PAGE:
Deadly Premonition 2: A Blessing in Disguise retains the charm of the original, but suffers from a considerable downgrade in the overall quality.
The original Deadly Premonition was a cult hit, a weird game that took a lot of inspiration from two other cult classics, namely, Twin Peaks and Silent Hill. Despite its gameplay and graphics’ relatively low quality, it still possessed a certain charm thanks to its unique blend of weirdness, oddly likable characters, and gripping events.
After ten long years, we get the frankly unexpected sequel – Deadly Premonition 2: A Blessing in Disguise on the Nintendo Switch, which is kind of fitting, actually.
Ugly Murder in the Beautiful American South
Deadly Premonition 2 is both a sequel and a prequel. The main plot is set a few years before the event of the original game, in the sunny city of Le Carre, Louisiana. There, FBI Special Agent Francis York Morgan (you can call him York) and his trusty partner Zach are investigating a grisly murder of a young girl. They are aided by a seemingly benevolent spirit who guides them to the next clue, and a sassy young girl who befriends York.
York’s investigation takes place before the events of the original game. The sequel part follows two other FBI agents interviewing ex-Agent Morgan, who’s on death’s door after the first game’s traumatic events. The agents are looking to learn of the mysterious happenings in Le Carre, but serve more as a framing device for the bulk of the game.
The story and characters are the best things about Deadly Premonition 2: A Blessing in Disguise, as you’d expect from a game by SWERY. He has a knack for making memorable games with humor and horror.
The characters do a great job drawing you into SWERY’s world. Every person you meet is unique and bizarre, from Le Carre’s hotel “staff” and the local police officer who narrates events like a movie trailer, to the unlikely duo of FBI agents who keep talking about Nietzsche and pizzas while interviewing York.
The plot is just as twisted and violent as the original’s, involving murder, conspiracy, and a dangerous drug circulating the American South. It deals primarily with Le Carre’s societal structure and the wealthy family that controls the city and is somehow connected to the murder.
All Dressed up With Nothing to Do
But a game needs more than a good story, and here is Deadly Premonition 2 it drops the ball. While the first game wasn’t a masterpiece by any definition, it still had tolerable gameplay that moved the plot along. Meanwhile, Deadly Premonition 2’s gameplay is just plain bad.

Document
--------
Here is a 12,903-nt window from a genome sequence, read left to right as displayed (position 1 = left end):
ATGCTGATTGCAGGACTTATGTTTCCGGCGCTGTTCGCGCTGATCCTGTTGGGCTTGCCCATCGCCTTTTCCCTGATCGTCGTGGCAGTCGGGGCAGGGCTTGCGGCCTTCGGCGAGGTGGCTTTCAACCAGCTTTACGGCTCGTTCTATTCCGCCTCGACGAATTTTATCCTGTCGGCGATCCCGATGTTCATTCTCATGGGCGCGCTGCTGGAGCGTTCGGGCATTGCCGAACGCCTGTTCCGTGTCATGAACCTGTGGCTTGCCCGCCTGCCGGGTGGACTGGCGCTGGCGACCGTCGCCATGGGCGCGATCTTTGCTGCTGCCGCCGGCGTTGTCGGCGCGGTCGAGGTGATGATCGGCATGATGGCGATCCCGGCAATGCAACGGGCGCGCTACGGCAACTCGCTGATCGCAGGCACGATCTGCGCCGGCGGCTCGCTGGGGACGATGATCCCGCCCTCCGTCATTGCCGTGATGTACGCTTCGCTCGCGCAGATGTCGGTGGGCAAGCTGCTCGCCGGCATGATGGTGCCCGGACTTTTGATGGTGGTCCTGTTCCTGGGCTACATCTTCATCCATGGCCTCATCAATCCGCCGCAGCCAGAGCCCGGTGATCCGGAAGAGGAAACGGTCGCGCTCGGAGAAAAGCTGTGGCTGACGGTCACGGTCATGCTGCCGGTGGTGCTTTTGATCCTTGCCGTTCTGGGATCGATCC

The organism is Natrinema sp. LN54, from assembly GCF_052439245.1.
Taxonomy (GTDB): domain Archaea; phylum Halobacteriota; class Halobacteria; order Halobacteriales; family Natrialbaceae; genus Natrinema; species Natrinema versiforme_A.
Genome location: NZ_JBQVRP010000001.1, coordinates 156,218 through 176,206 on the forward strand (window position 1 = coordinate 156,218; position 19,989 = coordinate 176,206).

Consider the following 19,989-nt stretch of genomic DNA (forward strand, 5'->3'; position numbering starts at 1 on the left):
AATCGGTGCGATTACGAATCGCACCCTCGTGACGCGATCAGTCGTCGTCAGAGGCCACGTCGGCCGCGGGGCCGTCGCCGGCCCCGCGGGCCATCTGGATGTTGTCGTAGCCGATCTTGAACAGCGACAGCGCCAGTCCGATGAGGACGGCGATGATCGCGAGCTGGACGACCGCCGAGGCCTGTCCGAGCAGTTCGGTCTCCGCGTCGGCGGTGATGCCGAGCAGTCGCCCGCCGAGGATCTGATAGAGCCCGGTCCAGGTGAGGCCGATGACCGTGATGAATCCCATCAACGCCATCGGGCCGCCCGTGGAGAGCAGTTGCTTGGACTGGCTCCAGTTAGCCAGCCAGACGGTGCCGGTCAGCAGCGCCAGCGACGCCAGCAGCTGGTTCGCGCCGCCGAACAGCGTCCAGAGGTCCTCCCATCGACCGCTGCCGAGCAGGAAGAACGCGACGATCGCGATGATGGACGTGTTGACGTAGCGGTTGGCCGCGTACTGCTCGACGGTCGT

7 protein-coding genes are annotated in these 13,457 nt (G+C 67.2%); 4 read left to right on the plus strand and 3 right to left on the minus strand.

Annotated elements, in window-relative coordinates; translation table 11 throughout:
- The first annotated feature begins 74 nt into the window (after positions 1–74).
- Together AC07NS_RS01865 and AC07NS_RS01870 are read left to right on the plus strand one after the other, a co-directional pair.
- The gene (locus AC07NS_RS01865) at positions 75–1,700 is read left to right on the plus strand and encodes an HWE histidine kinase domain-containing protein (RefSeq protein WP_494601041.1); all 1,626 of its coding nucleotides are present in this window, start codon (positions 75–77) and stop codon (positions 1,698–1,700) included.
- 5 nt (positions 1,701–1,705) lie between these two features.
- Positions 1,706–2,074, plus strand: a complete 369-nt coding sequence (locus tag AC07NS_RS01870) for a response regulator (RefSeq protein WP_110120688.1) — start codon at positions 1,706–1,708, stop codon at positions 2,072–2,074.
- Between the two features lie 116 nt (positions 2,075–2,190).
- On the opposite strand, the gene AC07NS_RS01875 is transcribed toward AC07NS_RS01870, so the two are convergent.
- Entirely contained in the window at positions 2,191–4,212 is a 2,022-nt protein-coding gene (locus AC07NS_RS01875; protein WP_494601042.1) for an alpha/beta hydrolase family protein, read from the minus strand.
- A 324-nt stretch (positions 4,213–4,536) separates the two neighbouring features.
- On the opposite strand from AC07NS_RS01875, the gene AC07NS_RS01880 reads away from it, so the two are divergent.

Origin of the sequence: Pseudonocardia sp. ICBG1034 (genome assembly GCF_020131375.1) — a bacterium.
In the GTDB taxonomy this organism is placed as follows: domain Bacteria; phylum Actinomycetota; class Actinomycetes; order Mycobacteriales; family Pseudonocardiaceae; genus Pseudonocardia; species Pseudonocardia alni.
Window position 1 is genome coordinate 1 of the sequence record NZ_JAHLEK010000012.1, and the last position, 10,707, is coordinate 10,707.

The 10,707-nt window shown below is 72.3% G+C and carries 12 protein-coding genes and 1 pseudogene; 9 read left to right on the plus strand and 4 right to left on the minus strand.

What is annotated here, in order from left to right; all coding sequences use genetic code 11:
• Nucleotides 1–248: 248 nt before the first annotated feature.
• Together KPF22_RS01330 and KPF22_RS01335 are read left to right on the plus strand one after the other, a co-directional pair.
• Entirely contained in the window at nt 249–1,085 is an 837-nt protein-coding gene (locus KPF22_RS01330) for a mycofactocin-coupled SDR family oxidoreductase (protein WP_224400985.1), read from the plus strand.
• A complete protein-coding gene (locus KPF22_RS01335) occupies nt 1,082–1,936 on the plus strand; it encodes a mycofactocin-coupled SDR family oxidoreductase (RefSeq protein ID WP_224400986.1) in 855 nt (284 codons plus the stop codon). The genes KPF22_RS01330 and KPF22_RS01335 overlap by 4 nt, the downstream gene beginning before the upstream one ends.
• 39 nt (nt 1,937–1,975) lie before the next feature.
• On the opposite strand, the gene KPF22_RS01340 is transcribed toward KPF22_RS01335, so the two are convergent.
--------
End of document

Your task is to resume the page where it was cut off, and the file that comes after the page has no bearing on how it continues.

There is only a single type of gun in the game – an ordinary pistol with a lock-on mechanic that I instantly forgot existed. There are only six types of enemies, half of which are just animals, and none of them pose any real threat. And just as many bosses who are also mind-numbingly easy to beat. As a result, the combat sections are just dull and feels like a waste of time.
Besides the combat, there’s exploration. This time York doesn’t have a car anymore and uses a skateboard to get around town. A skateboard that is dreadfully slow and isn’t upgradable in any way as far as I noticed.
Le Carre itself feels empty and doesn’t have any exciting pastime activities except for a few underwhelming minigames or talking to characters. The only ray of light is York’s inner-dialogue while traversing the world that is pretty interesting if you like movie history.
Deadly Premonition 2 does have an upgrade system that allows you to craft talismans to increase the agent’s abilities. However, the system itself is mostly unnecessary due to how easy the game is, and requires grinding to get more slots and better items.
The game’s length is around 20 hours, though that can vary depending on whether you decide to do the side missions or skate straight to the ending.
20 Is the New 60
And now, we need to talk about the abysmal graphics. The models themselves all look outdated even for a PlayStation 2 game. The framerate somehow stutters and plunges to below 20 FPS in the overworld despite the bad graphics.
Worse of all are the infuriatingly long loading times that make avoid entering or exiting areas if you don’t have to, severely ruining the game’s exploration aspect.
The sound department is slightly better. The voice actors give an absolutely stellar performance, especially York’s voice actor, Jeff Kramer. The music is alright, though nothing comes close to the “memorable” main tune of the first game (I’m still whistling it after all these years). You will, however, have the gritty sound of York’s skateboard fraying your nerves.
What Are You Thinking, Zach?
Deadly Premonition 2: A Blessing in Disguise is a sequel that, for some reason, skipped on the few decent gameplay features of the original and ended up worse in every regard.
I cannot recommend it to anyone but ardent fans of Deadly Premonition or SWERY’s work, who will likely play the game regardless of its quality. Those of you who are new to the series should start with the original, also available on the Switch, and see if they can excuse the lousy gameplay for the sick, sad but often unintentionally hilarious world the developers created.
Publisher: Rising Star Games
Release Date: Jul. 10, 2020
Genre: Survival Horror
Available On: NS
Reviewed On: NS
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